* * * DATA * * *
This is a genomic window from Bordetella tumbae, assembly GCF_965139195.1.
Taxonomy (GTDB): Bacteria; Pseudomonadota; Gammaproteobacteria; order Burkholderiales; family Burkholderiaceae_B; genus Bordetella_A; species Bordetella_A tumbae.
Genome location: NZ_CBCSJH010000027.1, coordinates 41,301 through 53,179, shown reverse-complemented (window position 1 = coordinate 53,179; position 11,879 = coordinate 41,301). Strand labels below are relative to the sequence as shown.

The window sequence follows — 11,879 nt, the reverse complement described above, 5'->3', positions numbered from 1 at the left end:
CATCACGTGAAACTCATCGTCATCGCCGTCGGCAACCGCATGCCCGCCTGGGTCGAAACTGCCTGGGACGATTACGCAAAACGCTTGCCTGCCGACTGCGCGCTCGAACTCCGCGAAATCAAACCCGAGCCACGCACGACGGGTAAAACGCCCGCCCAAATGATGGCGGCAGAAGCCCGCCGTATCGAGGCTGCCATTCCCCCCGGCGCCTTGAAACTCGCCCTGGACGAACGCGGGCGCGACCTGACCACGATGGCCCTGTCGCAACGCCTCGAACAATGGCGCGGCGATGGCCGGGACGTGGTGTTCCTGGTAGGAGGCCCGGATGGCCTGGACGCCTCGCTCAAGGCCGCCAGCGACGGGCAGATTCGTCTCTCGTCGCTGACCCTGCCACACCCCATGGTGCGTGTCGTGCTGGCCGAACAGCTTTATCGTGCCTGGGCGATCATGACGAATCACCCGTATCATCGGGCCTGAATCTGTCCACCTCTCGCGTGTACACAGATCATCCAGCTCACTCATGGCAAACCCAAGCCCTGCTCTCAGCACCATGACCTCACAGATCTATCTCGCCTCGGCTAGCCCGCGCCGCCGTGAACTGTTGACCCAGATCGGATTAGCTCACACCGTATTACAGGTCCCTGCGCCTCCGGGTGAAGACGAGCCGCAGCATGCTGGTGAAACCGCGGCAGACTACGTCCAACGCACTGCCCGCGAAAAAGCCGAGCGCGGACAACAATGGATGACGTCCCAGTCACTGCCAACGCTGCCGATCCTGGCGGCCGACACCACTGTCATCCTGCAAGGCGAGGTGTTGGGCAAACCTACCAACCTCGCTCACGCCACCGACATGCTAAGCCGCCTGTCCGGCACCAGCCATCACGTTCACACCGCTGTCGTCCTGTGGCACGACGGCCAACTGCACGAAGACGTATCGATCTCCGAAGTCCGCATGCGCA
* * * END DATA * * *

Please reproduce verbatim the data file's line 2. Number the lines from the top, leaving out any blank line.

Taxonomy (GTDB): Bacteria; Pseudomonadota; Gammaproteobacteria; order Burkholderiales; family Burkholderiaceae_B; genus Bordetella_A; species Bordetella_A tumbae.